12. In respect of the rape charge the maximum penalty is life imprisonment.  Sentencing is governed by the Key v Police [2013] WSCA 3 sentencing bands established by the Court of Appeal. In this case there is only one count of rape that by the defendant on his then 17 year old daughter.  Section 7 (1) (f) of the Sentencing Act 2016 also applies and this mandates the court to take into account “that the defendant was abusing a position of trust or authority in relation to the victim.”  Likewise section 7 (1) (g) which provides for the situation where “a victim is particularly vulnerable because of her young age.”  The age difference between the parties is also an aggravating factor, some 38 years separate the defendant and his daughter. 

13. Prosecution have also submitted other aggravating factors such as the impact of the offending, premeditation, the extensive period of the offending and the fact that it occurred in the sanctity of the home.  I agree with the last one, young girls are entitled to treat their homes as safe spaces, not one where they would be subject to such violation. But I cannot agree with the other factors for example the impact of the offending. The court cannot say in the absence of a victim report what impact this offending truly had on the young girl. I do not know for example if the girl was a virgin who was deflowered by her father.  Without a victim impact report I do not know for sure the real trauma she would have suffered as a result of what this man did to her.  The absence of a victim report also means the court has no idea about the views of the victim which previous cases such as the Court of Appeal decision in Fetuao v National Prosecution Office [2016] WSCA 10 make clear is a relevant consideration.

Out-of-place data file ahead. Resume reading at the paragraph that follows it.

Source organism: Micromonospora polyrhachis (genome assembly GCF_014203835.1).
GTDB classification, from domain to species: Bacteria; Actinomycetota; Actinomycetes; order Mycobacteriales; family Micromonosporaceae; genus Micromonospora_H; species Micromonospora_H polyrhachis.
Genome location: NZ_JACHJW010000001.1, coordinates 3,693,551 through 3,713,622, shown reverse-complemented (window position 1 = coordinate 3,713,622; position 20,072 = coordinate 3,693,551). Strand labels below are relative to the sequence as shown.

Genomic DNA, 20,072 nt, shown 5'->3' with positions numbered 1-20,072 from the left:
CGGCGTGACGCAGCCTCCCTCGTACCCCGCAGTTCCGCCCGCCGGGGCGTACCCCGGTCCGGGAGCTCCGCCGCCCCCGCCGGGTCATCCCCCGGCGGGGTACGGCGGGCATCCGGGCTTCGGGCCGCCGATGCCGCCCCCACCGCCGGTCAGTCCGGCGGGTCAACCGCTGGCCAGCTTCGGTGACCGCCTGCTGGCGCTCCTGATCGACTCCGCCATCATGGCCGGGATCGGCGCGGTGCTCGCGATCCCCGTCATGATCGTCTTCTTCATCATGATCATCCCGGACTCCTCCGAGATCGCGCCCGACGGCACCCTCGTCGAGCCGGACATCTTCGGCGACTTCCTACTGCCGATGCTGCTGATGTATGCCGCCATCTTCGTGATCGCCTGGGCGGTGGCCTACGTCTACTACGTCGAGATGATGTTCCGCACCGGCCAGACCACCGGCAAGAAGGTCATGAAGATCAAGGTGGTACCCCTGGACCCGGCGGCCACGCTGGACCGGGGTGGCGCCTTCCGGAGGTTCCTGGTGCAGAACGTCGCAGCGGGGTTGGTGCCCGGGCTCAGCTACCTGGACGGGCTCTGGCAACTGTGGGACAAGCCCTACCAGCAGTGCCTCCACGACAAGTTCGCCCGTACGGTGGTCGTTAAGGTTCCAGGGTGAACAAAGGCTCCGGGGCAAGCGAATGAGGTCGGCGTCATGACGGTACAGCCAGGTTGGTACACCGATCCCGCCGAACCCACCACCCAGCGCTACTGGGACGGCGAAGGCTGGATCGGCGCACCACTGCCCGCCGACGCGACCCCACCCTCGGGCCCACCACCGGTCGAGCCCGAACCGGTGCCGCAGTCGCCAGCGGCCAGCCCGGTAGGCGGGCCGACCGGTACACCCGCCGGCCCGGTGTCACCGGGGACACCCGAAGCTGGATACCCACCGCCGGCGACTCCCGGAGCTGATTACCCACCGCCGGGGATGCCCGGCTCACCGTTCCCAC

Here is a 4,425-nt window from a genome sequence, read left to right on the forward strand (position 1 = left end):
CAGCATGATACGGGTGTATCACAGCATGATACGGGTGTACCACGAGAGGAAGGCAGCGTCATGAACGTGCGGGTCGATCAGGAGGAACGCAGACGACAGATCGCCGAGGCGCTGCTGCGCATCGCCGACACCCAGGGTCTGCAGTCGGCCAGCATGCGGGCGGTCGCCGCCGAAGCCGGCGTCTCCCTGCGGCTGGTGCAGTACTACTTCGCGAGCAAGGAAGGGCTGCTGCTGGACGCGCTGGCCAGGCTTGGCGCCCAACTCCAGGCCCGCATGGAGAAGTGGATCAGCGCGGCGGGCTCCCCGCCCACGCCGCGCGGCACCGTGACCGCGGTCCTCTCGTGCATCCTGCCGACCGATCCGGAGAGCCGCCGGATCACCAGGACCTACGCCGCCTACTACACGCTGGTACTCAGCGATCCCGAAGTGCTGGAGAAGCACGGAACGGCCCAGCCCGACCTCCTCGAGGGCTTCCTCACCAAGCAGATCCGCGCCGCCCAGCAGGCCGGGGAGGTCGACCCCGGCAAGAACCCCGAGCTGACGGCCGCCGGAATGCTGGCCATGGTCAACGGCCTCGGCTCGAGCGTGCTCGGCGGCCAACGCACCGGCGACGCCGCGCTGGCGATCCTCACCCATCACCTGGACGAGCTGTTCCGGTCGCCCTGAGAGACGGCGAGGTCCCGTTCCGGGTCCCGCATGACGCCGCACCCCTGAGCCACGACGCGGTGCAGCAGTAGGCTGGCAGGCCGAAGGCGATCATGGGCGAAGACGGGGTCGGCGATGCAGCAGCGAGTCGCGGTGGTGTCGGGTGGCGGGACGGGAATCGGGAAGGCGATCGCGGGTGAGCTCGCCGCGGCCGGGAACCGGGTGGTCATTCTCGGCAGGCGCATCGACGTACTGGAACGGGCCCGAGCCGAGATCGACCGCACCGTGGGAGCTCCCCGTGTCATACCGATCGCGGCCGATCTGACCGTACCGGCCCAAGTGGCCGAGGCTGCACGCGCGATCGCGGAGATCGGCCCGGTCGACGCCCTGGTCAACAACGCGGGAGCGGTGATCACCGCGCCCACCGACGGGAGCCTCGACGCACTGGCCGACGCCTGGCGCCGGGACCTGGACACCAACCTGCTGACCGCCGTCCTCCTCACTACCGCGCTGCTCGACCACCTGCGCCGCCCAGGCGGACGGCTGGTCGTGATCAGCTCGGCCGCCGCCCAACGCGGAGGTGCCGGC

14. For the rape the prosecution suggested I take into account the period of the offending. The problem with that is there is only one rape charge. The period of offending relates to the incest charges not to the rape.  There is also insufficient material before me to decide if the defendants rape was premeditated or an opportunistic spur of the moment action by an intoxicated man.  

15. It is also important for the court to bear in mind that the rape should be considered separately from the incest charges. While there is a relationship between the rape and the subsequent incests, they are in my view separate and distinct offendings and should be so treated.  

16. Considering all the circumstances I am of the view the rape falls into the B-2 category of Peti Key.  A period of 9 to 15 years must be where we seek a start point for sentence given the vulnerability of the victim and her young age. Also to be factored in is the fact that there does not seem to have been a high degree of violence involved.  I consider a start point mid-range is appropriate, we will start sentence at 12 years imprisonment.